TrautwigGerman (Modern) From an Ancient German given name made of the name elements TRUD "strength" and WIG "fight"
TreichelGerman (Swiss) Swiss German: from a word meaning ‘cow bell’, presumably a nickname for a cowherd or farmer, or a metonymic occupational name for someone who made cow bells.
TreuGerman, Jewish From a nickname for a trustworthy person, from late Middle High German triuwe ‘loyal’. As a Jewish surname it is mainly ornamental.
TreuzGerman Derived from the town Trezzo sull'Adda in northern Italy, the name di Trezzo was used by a Milanese armourer family of the 14th century with the first known member being Bazarino di Trezzo, who was possibly also related to the Missaglia family of armourers... [more]
TrexlerGerman It is derived from the Middle High German "Drehseler," meaning "turner," and was most likely initially borne by a turner or lathe worker.
TrotterEnglish, Scottish, German Northern English and Scottish: occupational name for a messenger, from an agent derivative of Middle English trot(en) 'to walk fast' (Old French troter, of Germanic origin). ... [more]
TroxelGerman Roots of the German surname Troxel can be found in the region of Hesse, where the name originated. Troxel may be an occupational name, derived from the Middle High German word "truhsaesee," meaning "leader." In this case, Troxel would be a variation of the German surname Truchsess.
TroyerGerman (Anglicized) Surname common among the Amish and the Mennonites. It is the Pennsylvania German form of the German last name "Dreier", "Dreyer" or "Treyer". Hans Treyer, an early Anabaptist leader, died as a martyr of his faith in Bern in 1529... [more]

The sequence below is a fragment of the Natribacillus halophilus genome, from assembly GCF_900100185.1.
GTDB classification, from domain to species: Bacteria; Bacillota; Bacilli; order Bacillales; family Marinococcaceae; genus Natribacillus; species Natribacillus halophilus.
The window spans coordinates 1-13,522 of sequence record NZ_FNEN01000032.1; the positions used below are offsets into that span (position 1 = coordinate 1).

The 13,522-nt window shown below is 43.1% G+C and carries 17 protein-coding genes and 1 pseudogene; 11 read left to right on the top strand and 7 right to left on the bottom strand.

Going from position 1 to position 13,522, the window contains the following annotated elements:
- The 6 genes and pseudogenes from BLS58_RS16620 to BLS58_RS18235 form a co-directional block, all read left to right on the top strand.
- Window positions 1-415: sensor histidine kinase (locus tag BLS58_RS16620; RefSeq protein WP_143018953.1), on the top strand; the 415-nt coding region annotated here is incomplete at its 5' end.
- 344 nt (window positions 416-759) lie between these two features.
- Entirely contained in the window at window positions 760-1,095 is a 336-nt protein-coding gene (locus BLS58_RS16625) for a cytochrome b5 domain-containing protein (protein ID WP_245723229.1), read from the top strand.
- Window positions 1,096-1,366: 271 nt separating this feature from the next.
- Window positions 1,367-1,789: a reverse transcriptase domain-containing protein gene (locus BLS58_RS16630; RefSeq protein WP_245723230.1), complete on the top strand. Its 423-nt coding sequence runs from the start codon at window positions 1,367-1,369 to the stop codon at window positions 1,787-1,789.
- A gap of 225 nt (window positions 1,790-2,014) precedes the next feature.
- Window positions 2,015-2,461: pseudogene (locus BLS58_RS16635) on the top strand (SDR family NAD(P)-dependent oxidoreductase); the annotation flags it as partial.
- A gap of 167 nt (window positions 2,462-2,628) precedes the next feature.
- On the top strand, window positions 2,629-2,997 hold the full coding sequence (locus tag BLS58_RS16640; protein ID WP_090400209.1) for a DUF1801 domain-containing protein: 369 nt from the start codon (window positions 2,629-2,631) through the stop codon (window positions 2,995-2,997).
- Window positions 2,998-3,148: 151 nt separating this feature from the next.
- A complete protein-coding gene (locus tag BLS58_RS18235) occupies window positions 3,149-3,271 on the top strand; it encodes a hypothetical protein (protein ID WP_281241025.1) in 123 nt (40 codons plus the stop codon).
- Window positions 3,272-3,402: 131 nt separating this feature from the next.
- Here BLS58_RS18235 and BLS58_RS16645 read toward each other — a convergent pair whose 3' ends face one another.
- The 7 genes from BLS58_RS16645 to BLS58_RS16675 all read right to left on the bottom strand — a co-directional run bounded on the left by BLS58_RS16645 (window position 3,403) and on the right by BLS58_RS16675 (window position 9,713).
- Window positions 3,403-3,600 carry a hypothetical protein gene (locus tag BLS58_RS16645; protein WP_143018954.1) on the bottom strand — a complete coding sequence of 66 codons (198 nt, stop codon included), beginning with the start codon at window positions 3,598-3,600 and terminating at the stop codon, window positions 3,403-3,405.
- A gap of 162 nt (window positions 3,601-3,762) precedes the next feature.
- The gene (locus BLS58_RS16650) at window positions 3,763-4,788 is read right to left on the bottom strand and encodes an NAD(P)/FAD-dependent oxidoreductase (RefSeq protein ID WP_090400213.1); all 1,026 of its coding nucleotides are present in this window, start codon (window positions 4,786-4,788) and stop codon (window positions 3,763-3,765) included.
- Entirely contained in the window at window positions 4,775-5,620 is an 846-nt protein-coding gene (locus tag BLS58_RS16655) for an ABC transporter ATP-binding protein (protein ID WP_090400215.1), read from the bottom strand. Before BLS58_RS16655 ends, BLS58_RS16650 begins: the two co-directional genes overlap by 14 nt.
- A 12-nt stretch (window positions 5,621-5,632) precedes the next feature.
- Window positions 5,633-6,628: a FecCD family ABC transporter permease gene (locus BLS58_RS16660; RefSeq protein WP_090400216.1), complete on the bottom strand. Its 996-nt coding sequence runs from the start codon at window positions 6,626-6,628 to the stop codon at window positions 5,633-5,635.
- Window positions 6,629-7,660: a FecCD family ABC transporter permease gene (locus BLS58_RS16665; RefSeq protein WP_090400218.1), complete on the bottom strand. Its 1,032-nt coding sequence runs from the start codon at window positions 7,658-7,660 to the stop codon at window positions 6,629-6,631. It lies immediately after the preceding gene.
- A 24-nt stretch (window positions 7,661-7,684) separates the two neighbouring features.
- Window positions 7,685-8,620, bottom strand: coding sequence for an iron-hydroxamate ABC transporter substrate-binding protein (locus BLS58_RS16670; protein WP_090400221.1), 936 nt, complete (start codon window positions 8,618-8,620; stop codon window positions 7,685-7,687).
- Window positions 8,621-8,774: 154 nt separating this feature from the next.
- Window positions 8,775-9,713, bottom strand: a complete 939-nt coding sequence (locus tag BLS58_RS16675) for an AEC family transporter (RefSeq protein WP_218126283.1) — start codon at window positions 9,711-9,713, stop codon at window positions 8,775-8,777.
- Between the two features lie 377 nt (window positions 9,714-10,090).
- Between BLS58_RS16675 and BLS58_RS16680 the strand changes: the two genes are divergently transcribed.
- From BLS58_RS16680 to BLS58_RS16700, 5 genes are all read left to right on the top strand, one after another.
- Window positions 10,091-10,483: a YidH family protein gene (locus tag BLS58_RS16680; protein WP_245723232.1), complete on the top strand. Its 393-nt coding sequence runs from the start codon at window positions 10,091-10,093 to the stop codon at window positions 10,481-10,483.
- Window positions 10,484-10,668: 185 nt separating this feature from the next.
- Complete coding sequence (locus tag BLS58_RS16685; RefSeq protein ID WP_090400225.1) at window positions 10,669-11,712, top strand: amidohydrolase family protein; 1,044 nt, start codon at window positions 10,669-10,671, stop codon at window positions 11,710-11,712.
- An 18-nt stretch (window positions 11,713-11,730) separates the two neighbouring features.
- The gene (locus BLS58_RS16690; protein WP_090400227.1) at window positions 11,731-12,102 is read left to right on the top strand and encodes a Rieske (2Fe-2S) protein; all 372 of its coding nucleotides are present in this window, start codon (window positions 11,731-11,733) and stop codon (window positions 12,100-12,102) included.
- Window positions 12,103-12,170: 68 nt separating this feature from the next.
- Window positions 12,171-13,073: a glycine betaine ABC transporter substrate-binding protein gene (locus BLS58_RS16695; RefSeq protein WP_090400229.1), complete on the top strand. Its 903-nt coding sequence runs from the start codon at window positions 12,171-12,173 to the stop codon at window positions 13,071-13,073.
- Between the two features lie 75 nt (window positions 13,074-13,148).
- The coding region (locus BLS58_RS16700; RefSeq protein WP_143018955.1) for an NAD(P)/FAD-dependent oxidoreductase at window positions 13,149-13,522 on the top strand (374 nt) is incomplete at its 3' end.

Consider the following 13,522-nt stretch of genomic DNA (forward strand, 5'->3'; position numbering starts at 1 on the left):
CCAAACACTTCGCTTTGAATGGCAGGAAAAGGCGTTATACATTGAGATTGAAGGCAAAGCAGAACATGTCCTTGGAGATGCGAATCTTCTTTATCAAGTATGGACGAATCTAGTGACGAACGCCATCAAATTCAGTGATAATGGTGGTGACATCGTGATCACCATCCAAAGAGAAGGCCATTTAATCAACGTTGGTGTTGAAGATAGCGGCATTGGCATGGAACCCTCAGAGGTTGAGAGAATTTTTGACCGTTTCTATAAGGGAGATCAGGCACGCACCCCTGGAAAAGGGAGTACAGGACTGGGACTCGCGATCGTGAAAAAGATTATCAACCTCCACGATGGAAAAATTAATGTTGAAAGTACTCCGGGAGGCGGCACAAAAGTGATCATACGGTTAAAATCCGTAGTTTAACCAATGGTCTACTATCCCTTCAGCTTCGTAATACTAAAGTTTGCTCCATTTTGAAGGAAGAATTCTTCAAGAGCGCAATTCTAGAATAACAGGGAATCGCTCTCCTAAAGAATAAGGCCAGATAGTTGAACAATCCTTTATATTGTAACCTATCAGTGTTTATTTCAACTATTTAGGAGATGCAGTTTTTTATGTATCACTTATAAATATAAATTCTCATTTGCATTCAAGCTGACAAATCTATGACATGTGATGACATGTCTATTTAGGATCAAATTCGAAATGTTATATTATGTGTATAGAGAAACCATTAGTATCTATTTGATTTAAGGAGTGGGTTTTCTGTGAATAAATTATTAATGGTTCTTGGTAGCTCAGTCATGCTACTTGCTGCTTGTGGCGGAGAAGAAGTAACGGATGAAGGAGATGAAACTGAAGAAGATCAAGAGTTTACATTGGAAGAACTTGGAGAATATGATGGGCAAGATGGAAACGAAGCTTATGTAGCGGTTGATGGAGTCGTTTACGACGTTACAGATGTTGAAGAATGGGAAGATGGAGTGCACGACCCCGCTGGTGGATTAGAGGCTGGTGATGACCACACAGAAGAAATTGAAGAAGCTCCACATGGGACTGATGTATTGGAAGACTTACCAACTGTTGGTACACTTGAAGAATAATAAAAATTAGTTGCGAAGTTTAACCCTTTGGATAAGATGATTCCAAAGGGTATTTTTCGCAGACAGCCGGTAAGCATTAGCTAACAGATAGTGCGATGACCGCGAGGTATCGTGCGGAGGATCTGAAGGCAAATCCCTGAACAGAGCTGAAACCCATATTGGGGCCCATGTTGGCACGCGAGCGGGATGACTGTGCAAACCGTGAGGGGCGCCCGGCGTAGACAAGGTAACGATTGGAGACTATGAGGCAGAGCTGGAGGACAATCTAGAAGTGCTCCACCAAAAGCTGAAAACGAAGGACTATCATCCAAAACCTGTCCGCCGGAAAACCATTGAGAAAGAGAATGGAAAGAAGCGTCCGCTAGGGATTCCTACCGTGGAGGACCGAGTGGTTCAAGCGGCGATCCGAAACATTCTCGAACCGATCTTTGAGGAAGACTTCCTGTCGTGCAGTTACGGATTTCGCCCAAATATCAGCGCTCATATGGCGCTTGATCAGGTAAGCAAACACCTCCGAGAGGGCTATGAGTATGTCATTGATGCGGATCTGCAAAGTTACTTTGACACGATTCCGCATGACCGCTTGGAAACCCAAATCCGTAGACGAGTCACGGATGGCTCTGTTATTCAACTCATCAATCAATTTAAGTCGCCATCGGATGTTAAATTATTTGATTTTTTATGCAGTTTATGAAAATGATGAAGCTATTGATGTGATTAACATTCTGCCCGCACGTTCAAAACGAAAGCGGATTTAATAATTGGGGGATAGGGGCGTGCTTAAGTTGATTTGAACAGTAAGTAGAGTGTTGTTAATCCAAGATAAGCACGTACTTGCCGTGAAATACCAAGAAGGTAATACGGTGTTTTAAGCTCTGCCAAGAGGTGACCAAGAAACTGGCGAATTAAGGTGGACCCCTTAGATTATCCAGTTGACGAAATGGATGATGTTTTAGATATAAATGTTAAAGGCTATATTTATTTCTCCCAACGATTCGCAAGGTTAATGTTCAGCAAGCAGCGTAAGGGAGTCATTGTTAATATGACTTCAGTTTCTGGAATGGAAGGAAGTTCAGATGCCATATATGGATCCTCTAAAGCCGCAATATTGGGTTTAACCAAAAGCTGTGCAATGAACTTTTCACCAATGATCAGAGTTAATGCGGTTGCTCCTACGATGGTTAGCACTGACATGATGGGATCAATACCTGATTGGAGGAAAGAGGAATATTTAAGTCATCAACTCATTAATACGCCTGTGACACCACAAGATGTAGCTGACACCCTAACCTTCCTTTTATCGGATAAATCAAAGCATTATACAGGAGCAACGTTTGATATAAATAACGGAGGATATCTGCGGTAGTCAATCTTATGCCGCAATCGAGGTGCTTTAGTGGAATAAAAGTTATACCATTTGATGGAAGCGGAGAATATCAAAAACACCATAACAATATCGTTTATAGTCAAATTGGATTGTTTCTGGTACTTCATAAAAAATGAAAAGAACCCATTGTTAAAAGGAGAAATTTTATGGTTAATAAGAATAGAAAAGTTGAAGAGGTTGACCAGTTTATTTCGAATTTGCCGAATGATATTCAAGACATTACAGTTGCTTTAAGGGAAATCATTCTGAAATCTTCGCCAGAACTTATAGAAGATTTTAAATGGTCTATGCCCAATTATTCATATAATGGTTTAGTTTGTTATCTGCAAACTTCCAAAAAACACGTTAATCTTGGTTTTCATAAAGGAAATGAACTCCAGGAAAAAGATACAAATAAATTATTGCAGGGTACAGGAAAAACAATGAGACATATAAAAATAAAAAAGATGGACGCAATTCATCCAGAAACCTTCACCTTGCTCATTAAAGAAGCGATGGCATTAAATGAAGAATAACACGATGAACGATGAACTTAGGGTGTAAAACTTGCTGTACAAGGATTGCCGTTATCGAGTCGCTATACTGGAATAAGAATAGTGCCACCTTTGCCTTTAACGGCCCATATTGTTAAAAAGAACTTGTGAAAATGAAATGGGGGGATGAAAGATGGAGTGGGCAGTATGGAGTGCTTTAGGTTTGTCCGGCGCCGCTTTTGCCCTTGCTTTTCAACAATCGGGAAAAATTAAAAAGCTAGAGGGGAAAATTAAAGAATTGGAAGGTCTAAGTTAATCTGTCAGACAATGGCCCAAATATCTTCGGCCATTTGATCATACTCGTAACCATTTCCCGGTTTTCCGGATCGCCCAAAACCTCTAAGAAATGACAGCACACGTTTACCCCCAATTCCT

UhlGerman Uhl begins in the German province of Bavaria. Uhl is a nickname surname, a class of German names derived from eke-names, or added names, that described people by a personal characteristic or other attribute... [more]
UhlerGerman Uhler is an Ortsgemeinde – a municipality belonging to a Verbandsgemeinde, a kind of collective municipality – in the Rhein-Hunsrück-Kreis in Rhineland-Palatinate, Germany. It belongs to the Verbandsgemeinde of Kastellaun, whose seat is in the like-named town.
UhlmannGerman From a pet form of a Germanic compound personal name beginning with odal ‘inherited property’.
UllmannGerman Variant spelling of Uhlmann, associated with Jewish Europeans, meaning "man from Ulm". It is derived from the name of the city of Ulm in Baden-Württemberg, Germany.
UlmerGerman German surname meaning "from the city of Ulm".
VetterGerman from a nickname from Middle High German veter(e) ‘uncle’, ‘nephew’. The word is from Old High German fetiro (a derivative of fater ‘father’), which was used more generally to denote various male relatives; the meaning of modern German Vetter is ‘cousin’.
Von SydowSwedish, German von Sydow is a German and Swedish noble family from Pomerania, an area in modern day Poland and Germany. Some members of the family immigrated to Sweden in 1724. The name literary means "from Sydow"... [more]
VoughtGerman The surname Vought originates in the Latin form "vocatus" or "advocatus," and referred to someone who appeared in court on another's behalf. As a surname, Vought is an occupational hereditary surname for a "bailiff" or "overseer of a nobleman's estate".